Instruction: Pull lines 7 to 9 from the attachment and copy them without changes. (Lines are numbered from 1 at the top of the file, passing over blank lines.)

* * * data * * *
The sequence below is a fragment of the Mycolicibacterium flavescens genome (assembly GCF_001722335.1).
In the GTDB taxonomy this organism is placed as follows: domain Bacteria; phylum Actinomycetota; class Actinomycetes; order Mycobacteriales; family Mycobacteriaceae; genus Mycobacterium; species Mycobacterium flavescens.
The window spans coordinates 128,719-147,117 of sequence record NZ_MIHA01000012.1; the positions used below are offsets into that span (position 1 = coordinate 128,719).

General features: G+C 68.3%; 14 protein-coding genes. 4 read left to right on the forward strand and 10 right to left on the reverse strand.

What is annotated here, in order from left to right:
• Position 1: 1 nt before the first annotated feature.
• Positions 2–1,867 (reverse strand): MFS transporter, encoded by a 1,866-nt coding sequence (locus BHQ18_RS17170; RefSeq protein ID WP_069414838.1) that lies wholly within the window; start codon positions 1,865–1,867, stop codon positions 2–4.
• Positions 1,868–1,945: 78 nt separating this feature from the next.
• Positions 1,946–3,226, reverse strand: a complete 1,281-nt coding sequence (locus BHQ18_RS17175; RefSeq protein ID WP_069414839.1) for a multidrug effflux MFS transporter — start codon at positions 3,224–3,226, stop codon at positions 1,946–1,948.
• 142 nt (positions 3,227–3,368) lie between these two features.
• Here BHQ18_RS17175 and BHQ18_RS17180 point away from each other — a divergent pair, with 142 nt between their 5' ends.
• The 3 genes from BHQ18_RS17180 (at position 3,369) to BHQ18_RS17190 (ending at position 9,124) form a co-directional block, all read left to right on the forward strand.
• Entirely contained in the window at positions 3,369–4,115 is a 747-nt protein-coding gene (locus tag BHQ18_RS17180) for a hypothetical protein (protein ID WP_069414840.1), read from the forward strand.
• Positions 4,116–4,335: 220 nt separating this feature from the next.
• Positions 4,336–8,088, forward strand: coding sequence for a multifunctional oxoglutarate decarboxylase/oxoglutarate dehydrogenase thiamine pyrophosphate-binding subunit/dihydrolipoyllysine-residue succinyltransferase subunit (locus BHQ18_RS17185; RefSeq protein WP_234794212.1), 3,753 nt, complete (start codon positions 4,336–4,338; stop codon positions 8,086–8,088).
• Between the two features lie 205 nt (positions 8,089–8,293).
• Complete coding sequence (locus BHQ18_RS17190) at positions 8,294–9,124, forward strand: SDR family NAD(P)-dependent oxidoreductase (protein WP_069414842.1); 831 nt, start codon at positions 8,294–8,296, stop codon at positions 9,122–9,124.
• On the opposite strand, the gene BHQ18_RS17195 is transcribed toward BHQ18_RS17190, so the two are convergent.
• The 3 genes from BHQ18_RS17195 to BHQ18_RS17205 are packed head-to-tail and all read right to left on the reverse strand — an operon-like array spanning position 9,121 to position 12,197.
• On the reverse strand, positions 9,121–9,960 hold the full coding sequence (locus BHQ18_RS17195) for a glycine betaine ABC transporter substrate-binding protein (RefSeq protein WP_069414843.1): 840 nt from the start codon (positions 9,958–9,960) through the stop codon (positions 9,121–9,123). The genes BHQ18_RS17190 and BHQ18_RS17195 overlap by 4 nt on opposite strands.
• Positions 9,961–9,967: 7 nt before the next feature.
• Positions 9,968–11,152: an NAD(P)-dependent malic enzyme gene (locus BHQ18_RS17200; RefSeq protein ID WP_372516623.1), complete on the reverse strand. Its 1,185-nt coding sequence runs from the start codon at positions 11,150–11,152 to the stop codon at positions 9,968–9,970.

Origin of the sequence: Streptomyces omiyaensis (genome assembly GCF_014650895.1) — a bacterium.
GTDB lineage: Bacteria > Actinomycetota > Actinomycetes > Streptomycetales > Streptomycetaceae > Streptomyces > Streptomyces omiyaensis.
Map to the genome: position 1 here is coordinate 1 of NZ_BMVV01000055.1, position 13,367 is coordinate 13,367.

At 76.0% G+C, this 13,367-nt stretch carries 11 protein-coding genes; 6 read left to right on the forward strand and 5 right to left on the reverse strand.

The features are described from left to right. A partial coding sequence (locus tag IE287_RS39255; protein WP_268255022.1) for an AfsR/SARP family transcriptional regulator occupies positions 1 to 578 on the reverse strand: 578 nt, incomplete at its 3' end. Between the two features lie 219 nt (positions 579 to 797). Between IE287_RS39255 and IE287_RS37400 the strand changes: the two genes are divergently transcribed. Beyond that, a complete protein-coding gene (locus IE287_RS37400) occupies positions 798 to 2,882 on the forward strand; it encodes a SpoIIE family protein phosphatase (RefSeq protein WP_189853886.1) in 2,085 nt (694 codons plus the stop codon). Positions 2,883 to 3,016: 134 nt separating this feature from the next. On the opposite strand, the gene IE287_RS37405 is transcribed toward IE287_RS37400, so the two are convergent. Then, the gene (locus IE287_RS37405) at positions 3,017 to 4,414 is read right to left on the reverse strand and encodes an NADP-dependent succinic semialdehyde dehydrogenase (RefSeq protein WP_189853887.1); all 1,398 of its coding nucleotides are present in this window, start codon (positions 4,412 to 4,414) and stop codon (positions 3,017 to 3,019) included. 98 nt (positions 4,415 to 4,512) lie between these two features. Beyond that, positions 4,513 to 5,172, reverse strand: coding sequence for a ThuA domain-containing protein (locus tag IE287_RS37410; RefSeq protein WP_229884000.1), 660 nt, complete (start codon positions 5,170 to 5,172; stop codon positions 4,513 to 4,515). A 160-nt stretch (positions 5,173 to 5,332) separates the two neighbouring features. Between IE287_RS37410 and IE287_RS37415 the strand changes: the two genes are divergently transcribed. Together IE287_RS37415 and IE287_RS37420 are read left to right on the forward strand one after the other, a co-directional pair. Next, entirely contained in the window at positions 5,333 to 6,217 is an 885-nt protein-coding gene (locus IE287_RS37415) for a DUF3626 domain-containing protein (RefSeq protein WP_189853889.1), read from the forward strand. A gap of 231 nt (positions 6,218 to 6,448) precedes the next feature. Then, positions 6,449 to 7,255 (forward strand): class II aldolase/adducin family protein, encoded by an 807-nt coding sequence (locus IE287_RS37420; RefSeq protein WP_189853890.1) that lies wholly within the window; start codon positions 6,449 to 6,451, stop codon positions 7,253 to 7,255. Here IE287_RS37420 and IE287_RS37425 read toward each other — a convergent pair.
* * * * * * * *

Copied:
• Positions 2–1,867 (reverse strand): MFS transporter, encoded by a 1,866-nt coding sequence (locus BHQ18_RS17170; RefSeq protein ID WP_069414838.1) that lies wholly within the window; start codon positions 1,865–1,867, stop codon positions 2–4.
• Positions 1,868–1,945: 78 nt separating this feature from the next.
• Positions 1,946–3,226, reverse strand: a complete 1,281-nt coding sequence (locus BHQ18_RS17175; RefSeq protein ID WP_069414839.1) for a multidrug effflux MFS transporter — start codon at positions 3,224–3,226, stop codon at positions 1,946–1,948.